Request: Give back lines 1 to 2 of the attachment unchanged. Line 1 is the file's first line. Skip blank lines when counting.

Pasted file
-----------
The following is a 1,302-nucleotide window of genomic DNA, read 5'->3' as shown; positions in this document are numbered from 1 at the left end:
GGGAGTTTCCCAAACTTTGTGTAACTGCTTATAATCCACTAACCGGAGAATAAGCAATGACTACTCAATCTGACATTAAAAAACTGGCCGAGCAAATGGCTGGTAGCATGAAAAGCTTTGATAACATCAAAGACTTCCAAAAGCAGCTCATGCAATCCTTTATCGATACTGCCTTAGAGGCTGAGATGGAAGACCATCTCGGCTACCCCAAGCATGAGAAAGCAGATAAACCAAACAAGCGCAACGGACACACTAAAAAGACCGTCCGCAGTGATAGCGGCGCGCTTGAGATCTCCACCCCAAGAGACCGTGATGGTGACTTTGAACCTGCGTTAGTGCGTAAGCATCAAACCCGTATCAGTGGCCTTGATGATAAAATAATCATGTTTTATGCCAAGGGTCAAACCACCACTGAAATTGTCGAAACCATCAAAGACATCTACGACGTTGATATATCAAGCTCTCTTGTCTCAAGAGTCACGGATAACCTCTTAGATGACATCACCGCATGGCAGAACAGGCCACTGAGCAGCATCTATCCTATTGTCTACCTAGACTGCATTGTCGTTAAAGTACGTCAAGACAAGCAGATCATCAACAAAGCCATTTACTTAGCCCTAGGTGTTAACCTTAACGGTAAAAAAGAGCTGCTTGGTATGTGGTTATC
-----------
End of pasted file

The following is a 1,302-nucleotide window of genomic DNA, read 5'->3' as shown; positions in this document are numbered from 1 at the left end:
GGGAGTTTCCCAAACTTTGTGTAACTGCTTATAATCCACTAACCGGAGAATAAGCAATGACTACTCAATCTGACATTAAAAAACTGGCCGAGCAAATGGCTGGTAGCATGAAAAGCTTTGATAACATCAAAGACTTCCAAAAGCAGCTCATGCAATCCTTTATCGATACTGCCTTAGAGGCTGAGATGGAAGACCATCTCGGCTACCCCAAGCATGAGAAAGCAGATAAACCAAACAAGCGCAACGGACACACTAAAAAGACCGTCCGCAGTGATAGCGGCGCGCTTGAGATCTCCACCCCAAGAGACCGTGATGGTGACTTTGAACCTGCGTTAGTGCGTAAGCATCAAACCCGTATCAGTGGCCTTGATGATAAAATAATCATGTTTTATGCCAAGGGTCAAACCACCACTGAAATTGTCGAAACCATCAAAGACATCTACGACGTTGATATATCAAGCTCTCTTGTCTCAAGAGTCACGGATAACCTCTTAGATGACATCACCGCATGGCAGAACAGGCCACTGAGCAGCATCTATCCTATTGTCTACCTAGACTGCATTGTCGTTAAAGTACGTCAAGACAAGCAGATCATCAACAAAGCCATTTACTTAGCCCTAGGTGTTAACCTTAACGGTAAAAAAGAGCTGCTTGGTATGTGGTTATC